Trends, changes, World Series make for one hot season
The Wildlife Forecast
Sunday, August 01, 2010
Media contact: Patricia Behnke
Our wildlife suffered through a cold winter in
Florida. We also endured a steamy June. What does it all mean? The
temperatures were below normal during the winter and above normal
in the spring. It's not rocket science, it's not static, and it is
impossible to draw conclusions about climate change with just a few
weeks' worth of data.
Yet that's what many of us do when it comes to
climate change. Either side could "prove" the other side wrong
based on the weather that occurred over the past six months. Both
would be wrong, because that's not how scientifically meaningful
predictions are made.
For example the Pittsburgh Pirates beat the
Milwaukee Brewers 15-3 recently. This stellar win has little to do
with the Pirates overall season. One game does not a World Series
winner make, just as one cold January does not a trend make.
Dr. Thomas Eason, deputy director of the Division
of Habitat and Species Conservation with the Florida Fish and
Wildlife Conservation Commission (FWC), goes to the water to make
his point about trends.
"Think of the ebb and flow of high tide at the
beach. Even though the tide overall is rising, each
individual wave may be smaller or larger. At any point in
time, you could be standing in knee-deep or ankle-deep water, but
after a few hours, you would be in chest-deep water," he said.
"Climate change is about 30-year-plus trends that will have smaller
trends within them."
Climate is the average of weather conditions, and
seasonal scales are examined to determine how one season compares
to the other seasons in the past. Timescales used for making
predictions are based on models over decades and centuries.
"The long-term data solidly point to a warming
climate, whether looking at centuries or decades," Eason said.
"However, what happened in the past winter or what happens this
summer only tells us what took place in that season. It's the
addition of those data to the overall trend that will matter to the
scientists attempting to model climate change, and it will matter
to the fish and wildlife that will have to respond to those
The studies point to humans playing a direct role
in the changes, most notably since the beginning of the Industrial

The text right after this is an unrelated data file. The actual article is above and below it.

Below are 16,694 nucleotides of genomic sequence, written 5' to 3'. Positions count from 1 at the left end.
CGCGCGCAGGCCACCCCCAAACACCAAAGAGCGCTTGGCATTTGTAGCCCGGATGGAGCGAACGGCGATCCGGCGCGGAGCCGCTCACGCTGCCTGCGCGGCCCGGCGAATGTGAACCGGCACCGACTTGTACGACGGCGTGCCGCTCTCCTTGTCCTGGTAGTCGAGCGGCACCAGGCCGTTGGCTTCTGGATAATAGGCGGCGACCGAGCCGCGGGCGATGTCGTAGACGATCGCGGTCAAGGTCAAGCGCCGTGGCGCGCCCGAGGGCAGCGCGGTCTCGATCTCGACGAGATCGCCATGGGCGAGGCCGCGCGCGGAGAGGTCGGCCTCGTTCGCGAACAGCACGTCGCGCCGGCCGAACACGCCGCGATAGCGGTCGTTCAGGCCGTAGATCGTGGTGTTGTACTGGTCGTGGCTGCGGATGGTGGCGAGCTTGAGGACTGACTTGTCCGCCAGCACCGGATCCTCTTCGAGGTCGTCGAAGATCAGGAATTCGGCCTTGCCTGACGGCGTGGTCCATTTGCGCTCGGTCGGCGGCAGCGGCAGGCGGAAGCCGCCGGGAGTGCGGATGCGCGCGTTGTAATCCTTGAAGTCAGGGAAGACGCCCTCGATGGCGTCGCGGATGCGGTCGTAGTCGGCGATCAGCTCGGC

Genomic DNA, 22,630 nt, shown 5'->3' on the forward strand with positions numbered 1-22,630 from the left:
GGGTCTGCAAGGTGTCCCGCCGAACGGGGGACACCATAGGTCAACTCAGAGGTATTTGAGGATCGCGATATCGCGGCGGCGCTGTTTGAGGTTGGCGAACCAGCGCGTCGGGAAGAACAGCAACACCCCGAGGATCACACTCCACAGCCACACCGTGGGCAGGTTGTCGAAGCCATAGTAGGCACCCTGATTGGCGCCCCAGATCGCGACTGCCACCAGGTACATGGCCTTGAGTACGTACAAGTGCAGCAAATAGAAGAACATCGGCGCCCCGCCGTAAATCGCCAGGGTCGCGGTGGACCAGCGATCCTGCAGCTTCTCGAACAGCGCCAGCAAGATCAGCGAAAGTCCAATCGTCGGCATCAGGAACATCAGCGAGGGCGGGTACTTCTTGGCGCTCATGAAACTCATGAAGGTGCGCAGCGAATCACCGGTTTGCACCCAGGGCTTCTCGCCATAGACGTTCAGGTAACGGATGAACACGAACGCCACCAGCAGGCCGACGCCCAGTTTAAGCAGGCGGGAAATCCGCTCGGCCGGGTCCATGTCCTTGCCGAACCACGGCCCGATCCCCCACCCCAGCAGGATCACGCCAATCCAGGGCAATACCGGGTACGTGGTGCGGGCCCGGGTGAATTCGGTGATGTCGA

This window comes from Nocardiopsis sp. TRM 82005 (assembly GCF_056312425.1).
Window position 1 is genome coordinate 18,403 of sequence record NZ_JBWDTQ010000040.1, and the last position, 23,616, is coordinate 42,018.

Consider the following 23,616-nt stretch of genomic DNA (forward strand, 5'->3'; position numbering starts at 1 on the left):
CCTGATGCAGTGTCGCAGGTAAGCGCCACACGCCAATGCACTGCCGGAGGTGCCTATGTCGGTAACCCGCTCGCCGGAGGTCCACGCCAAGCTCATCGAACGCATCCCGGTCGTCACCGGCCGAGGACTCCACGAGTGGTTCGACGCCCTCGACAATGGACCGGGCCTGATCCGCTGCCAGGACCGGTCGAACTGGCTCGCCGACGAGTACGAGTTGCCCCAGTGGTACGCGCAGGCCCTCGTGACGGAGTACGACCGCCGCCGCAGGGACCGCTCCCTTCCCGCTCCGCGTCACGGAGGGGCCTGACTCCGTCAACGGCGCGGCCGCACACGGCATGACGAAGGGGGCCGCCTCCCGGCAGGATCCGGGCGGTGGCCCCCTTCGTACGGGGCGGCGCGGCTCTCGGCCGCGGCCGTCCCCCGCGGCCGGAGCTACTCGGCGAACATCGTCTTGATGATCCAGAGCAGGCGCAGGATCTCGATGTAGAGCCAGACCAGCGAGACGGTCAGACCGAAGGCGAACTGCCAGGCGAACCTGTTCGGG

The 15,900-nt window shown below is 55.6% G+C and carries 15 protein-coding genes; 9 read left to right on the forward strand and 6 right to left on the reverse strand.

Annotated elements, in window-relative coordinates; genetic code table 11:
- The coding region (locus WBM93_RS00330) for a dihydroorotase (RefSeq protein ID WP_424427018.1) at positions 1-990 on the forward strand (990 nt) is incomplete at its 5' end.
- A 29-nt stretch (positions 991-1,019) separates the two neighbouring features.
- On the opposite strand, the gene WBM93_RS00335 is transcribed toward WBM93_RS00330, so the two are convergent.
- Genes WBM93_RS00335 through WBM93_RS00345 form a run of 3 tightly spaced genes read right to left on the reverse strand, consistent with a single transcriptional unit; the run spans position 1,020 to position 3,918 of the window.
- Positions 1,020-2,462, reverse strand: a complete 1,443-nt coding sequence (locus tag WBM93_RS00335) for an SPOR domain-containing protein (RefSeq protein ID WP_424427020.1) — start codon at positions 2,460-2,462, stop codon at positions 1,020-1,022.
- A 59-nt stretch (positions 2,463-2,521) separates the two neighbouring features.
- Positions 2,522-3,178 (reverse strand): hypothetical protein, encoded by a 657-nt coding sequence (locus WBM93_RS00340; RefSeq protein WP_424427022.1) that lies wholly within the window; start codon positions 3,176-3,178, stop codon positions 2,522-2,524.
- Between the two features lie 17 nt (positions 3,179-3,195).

Age. Other natural factors also are a consideration. El Niño, with
its warming trends, affects weather around the globe, as does La
Niña, bringing in colder winds during the winter. In the Atlantic,
natural changes in wind and sea temperatures create a change in
"A changing climate has existed since pre-Columbian
times, yet fish and wildlife science has treated climate as
something that is static," Eason said. "However, we are now forced
to confront this fallacy and move into a dynamic-state mindset when
thinking about managing fish and wildlife."
Climate is determined by the amount of energy
escaping and entering earth. NOAA reports that since the dawn of
the Industrial Age, we have seen an abundance of atmospheric
greenhouse gases entering the atmosphere from fossil fuel burning
and deforestation. Since 1750, carbon dioxide has increased by 31
percent, which is higher than seen in 420,000 years.
All of this added together means our climate is
changing - some of it naturally, some of it manmade. More than
2,000 years ago, the Greek philosopher Heraclitus said, "Nothing
endures but change." Maybe it's time to understand this concept and
be prepared for anything.
Dr. Jean Brennan, with the Defenders of Wildlife
and 2007 Nobel Peace Prize laureate as a member of the
Intergovernmental Panel on Climate Change, spoke at the FWC's 2008
climate change summit and stressed Florida's vulnerability to
climate change. She advised that wildlife will not be able to adapt
as quickly as the climate changes and will do one of three things:
shift range, adapt or face extinction.
By looking at the overall trends in climate that
have occurred during the past 50 years in Florida and modeling
potential future changes, we can plan flexible strategies to assist
wildlife as habitat ranges shift, and we can help them adapt. But
we cannot sit by and idly discuss the coldest winter as a way to
debunk climate change; nor can we attest to global warming because
of a hotter than usual June.
Brennan stressed the development of a roadmap "that
will be essential to ensuring that Florida's fish and wildlife
survive until we are able to reduce greenhouse gas emissions - the
driver of the climate change impacts."
Since change is inevitable, we can change a habit
or two that might lessen our impact upon the earth. If it saves an
animal from extinction, then who cares about one little baseball
game? We will have won the whole World Series.